Jones and his coaches may not be at fault with regards to substitutions, but their on-field tactics were certainly suspect. Once more, they went with a game-plan that centred on kicking accuracy. When this failed to produce the same results it had against France and Ireland, Jones refused to twist. The tactic yielded only a third of possession for England and even less territory. This gives no basis from which to build a score; the result may well have been different had the focus switched to retaining possession and utilising ball-carriers.

The game-plan alone cannot be blamed for this defeat. For it to generate the same results that it did on the opening-weekend, the halfbacks must be firing on all cylinders. The approach works superbly when the side’s kickers are at their best; look at the previous two games for evidence of this. Unfortunately, both Owen Farrell and Ben Youngs failed to reach the requisite levels, with the whole side suffering as a consequence.

It is unsurprising that Manu Tuilagi, Henry Slade, and Jonny May were anonymous for large periods of the game when those inside them were misfiring. The statistics show how peripheral this centre pairing was; Hadleigh Parkes had as many carries as the duo combined. Considering Tuilagi’s carrying abilities are famed and feared in equal measure, it truly is remarkable to see him starved of opportunities with ball in-hand.

Very rarely did England pose a genuine threat to the Welsh defence, due largely to the fact that the backline were afforded little opportunity to challenge their opponents in open spaces. This was a result of the two issues we have just discussed; Farrell and Youngs’ failure to release them, and their poor execution of the team’s game-plan. Therefore, much of the blame for this defeat can be laid at their door. Of course, Jones should have seen the picture that was unfolding and made a change. That no alteration came makes him equally as culpable.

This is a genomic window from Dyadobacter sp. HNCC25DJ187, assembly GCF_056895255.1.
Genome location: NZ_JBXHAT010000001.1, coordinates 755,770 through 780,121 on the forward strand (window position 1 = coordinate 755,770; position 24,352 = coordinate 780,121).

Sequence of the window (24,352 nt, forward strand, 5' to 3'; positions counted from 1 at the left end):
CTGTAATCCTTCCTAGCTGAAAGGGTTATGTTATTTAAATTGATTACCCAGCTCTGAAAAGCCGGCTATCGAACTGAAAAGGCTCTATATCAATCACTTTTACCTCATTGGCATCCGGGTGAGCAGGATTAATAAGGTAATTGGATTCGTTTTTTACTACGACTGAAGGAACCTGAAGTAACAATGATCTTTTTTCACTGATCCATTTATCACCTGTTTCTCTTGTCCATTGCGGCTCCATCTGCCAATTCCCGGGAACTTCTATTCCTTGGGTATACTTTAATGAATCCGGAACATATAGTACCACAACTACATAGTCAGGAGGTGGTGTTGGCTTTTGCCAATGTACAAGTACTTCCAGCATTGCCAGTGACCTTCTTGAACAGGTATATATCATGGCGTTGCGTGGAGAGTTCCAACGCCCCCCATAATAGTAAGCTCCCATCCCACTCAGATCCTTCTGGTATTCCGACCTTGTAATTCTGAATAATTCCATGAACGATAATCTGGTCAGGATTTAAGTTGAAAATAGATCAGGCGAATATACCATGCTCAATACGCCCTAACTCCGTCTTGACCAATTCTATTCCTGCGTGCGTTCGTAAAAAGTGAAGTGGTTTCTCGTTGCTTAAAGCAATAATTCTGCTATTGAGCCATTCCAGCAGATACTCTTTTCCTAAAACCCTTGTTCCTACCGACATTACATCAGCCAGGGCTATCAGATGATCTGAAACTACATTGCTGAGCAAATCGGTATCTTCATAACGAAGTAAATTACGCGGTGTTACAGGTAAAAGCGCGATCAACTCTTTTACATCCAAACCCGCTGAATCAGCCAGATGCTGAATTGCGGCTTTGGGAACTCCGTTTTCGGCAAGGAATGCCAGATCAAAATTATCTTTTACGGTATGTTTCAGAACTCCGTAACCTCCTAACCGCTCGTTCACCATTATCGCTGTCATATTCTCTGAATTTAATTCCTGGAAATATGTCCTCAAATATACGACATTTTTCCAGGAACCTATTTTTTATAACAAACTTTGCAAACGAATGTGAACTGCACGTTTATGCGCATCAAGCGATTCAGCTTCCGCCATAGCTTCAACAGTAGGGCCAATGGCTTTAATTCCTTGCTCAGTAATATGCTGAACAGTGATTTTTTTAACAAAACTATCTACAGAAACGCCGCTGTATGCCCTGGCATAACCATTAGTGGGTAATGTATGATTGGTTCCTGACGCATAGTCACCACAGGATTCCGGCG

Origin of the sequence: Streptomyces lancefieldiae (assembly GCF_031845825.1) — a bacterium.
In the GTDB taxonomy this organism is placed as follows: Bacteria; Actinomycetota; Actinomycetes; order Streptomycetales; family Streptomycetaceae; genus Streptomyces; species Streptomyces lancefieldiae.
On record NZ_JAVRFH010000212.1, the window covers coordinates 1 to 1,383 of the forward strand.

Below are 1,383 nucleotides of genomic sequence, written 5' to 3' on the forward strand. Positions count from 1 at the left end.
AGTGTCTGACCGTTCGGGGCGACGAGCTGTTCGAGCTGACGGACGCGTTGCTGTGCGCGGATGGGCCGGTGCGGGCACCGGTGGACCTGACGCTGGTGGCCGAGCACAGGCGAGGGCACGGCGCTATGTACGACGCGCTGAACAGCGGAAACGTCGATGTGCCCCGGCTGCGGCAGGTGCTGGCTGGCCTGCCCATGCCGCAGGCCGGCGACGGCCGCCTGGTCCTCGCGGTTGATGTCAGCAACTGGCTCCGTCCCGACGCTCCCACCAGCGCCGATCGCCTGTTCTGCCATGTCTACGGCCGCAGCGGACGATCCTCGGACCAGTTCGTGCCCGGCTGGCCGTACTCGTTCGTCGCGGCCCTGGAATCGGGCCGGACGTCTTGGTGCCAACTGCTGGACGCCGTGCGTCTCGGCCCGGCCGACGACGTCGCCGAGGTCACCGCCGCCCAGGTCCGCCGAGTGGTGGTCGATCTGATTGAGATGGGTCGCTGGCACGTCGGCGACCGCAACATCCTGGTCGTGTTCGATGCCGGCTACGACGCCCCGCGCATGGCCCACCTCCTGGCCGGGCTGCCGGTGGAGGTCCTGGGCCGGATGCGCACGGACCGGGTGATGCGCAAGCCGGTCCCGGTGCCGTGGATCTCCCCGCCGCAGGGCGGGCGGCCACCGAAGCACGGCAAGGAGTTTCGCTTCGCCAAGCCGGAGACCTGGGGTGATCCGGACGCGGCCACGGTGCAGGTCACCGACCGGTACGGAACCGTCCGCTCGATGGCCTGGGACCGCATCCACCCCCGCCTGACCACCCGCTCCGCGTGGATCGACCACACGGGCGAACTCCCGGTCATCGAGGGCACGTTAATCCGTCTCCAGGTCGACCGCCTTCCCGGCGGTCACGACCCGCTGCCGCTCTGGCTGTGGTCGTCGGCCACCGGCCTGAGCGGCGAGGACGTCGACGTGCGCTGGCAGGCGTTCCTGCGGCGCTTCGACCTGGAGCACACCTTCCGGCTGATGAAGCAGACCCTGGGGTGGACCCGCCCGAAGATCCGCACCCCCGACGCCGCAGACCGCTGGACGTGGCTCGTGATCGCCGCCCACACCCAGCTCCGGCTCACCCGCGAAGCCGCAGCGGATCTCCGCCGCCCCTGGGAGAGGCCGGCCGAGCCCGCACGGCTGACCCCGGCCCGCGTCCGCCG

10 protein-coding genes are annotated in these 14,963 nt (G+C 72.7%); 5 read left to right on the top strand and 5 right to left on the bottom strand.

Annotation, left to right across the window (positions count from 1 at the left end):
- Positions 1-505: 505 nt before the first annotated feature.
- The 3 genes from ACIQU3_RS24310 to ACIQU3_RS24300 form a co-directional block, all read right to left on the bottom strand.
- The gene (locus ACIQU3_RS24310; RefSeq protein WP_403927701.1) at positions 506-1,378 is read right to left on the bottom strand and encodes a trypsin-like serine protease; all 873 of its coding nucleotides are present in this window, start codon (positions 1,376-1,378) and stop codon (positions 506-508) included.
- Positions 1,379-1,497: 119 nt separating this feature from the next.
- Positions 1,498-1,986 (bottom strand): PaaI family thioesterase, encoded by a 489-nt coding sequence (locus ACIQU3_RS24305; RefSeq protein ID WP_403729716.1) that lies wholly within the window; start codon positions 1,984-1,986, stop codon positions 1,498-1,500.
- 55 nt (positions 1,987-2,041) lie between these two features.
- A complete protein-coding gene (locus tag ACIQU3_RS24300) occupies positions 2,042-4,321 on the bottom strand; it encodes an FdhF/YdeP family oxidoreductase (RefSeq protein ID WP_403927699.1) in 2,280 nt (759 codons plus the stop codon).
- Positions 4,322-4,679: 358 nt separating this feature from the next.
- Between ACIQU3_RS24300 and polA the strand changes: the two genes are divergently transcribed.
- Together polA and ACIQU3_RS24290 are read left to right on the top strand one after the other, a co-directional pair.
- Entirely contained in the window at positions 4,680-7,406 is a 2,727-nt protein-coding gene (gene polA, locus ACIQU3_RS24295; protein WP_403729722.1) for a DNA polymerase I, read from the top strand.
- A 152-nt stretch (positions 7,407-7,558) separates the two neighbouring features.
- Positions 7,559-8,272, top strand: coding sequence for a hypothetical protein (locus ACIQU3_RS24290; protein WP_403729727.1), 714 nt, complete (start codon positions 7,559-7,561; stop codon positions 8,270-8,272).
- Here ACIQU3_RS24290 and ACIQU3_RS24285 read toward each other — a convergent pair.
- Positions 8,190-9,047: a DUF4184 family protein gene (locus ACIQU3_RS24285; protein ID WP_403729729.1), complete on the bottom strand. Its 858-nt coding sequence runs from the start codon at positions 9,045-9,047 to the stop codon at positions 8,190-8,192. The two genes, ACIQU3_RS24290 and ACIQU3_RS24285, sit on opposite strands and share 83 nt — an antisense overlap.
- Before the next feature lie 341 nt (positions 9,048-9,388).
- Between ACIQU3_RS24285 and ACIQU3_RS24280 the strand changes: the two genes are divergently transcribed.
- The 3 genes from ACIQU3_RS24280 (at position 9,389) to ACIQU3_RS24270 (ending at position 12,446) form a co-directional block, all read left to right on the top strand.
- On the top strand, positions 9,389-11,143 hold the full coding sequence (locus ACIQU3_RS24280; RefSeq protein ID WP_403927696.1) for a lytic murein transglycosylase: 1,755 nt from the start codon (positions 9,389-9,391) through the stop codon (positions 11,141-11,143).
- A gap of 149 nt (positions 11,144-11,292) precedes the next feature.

It is worth noting that England were without some of their top performers after injuries to Maro Itoje and Mako Vunipola. For them to then lose the influential Courtney Lawes and his unique skillset compounded this issue. Vunipola had arguably been the outstanding player for any side in the tournament, so his loss was a particularly damaging one. Though his replacement Ben Moon performed admirably, he does not possess the same carrying capabilities. Had he been available, England may well have offered more in attack.

Evidently, there were a number of factors that influenced Saturday’s result. Some were more minor than others, with the sub-par Youngs-Farrell axis certainly having a strong bearing on the outcome. As they lost control of matters, the Welsh rose to the occasion and put them to the sword. Of course, none of these issues is entirely isolated from any of the others; for example, the deafening crowd seemed to impact Farrell’s performance, whilst Jones should have revised his tactics in the light of this.

The team will learn from this encounter as they prepare for their match with Italy and everything to follow.